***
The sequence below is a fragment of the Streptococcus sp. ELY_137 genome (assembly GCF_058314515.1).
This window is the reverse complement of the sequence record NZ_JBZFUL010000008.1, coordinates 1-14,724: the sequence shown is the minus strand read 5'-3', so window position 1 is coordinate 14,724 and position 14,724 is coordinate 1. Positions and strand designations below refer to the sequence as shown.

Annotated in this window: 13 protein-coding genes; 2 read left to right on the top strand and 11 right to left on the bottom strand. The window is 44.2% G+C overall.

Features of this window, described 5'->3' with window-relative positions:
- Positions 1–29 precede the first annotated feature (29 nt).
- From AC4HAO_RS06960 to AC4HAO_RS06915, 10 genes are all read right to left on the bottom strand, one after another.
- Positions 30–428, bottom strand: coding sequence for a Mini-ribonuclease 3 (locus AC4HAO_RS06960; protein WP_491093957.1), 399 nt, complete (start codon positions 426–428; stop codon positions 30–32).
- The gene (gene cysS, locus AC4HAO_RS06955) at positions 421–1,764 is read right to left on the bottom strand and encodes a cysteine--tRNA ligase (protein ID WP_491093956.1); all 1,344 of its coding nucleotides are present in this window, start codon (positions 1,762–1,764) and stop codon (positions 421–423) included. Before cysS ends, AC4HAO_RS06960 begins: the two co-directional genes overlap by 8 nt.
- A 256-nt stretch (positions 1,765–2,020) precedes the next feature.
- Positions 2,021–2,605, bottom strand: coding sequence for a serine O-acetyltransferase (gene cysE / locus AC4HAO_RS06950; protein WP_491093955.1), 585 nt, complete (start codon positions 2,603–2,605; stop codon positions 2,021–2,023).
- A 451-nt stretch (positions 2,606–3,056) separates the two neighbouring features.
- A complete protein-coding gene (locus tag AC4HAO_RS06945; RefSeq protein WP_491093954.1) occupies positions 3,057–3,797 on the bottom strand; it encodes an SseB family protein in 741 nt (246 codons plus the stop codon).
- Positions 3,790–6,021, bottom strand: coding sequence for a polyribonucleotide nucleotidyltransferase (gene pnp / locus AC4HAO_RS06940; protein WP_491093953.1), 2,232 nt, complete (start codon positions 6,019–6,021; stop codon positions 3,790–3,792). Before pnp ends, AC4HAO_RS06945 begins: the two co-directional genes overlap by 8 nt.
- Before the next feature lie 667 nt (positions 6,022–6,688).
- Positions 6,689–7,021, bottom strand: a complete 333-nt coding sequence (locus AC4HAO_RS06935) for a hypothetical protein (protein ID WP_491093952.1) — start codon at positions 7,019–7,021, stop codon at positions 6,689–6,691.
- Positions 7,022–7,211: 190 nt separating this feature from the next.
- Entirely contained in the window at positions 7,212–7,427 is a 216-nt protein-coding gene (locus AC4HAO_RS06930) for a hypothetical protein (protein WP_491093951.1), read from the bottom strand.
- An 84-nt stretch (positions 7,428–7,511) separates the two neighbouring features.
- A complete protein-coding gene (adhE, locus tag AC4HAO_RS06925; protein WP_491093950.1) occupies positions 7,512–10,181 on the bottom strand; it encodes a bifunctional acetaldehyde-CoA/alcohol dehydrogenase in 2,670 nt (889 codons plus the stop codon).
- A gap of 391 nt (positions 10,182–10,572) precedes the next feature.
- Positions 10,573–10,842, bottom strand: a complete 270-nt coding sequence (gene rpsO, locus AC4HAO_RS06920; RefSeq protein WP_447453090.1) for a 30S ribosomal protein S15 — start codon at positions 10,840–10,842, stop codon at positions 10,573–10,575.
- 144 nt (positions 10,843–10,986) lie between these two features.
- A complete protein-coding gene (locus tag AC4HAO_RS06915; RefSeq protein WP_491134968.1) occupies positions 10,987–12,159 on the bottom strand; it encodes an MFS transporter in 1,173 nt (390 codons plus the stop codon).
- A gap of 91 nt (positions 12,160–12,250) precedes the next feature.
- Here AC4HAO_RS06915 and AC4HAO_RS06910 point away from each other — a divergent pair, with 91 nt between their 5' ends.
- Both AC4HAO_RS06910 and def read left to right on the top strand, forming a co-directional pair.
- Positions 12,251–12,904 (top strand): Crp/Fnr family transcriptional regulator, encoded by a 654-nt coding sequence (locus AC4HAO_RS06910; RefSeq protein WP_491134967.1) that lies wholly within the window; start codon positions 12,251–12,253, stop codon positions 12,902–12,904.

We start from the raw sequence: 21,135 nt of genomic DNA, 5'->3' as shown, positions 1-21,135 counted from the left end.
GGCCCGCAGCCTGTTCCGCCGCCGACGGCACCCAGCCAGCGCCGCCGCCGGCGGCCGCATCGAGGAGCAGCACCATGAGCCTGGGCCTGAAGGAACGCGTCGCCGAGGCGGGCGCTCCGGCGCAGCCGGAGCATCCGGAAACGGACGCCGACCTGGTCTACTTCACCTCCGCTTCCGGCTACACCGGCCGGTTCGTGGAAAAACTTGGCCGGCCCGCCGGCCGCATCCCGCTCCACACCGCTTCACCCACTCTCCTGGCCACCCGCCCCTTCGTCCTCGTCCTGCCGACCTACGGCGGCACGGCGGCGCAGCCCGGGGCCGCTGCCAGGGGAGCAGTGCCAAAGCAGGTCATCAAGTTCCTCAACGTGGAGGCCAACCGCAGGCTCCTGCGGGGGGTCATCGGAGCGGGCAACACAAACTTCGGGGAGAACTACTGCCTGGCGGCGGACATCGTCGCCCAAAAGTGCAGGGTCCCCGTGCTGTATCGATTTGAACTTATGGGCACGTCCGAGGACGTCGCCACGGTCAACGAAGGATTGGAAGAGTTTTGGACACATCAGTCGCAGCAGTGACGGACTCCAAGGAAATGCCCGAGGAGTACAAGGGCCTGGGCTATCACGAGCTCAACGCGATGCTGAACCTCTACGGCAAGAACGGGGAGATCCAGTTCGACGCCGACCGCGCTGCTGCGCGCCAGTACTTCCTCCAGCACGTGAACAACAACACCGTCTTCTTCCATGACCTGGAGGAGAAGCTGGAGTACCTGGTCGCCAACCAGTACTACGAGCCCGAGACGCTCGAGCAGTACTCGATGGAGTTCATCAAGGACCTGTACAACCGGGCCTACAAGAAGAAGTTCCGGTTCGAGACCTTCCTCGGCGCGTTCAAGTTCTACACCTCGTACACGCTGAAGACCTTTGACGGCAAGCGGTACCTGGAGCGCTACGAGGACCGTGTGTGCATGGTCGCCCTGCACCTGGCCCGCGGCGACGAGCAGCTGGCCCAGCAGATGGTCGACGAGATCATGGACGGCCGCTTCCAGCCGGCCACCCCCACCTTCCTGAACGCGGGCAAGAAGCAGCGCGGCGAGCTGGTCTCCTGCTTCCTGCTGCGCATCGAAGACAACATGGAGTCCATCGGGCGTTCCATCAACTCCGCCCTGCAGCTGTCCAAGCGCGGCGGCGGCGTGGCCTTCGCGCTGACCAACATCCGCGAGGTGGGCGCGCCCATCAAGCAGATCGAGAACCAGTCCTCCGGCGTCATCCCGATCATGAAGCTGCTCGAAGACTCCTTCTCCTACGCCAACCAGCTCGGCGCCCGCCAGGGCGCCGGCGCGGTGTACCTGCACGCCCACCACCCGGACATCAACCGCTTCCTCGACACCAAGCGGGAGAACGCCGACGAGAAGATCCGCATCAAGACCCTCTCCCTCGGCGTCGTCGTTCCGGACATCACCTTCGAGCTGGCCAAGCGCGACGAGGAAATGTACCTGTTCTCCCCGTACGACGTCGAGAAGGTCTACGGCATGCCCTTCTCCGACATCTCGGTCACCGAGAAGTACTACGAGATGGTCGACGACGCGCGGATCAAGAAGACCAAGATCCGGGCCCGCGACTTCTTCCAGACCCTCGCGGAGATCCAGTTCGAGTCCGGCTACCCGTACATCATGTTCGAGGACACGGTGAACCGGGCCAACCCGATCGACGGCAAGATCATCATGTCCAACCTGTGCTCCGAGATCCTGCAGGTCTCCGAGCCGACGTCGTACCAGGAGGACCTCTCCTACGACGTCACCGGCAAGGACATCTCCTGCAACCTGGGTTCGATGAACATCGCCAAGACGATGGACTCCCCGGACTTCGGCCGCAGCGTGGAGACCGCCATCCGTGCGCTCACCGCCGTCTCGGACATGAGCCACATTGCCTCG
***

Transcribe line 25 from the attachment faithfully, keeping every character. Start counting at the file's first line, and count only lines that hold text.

- Here AC4HAO_RS06915 and AC4HAO_RS06910 point away from each other — a divergent pair, with 91 nt between their 5' ends.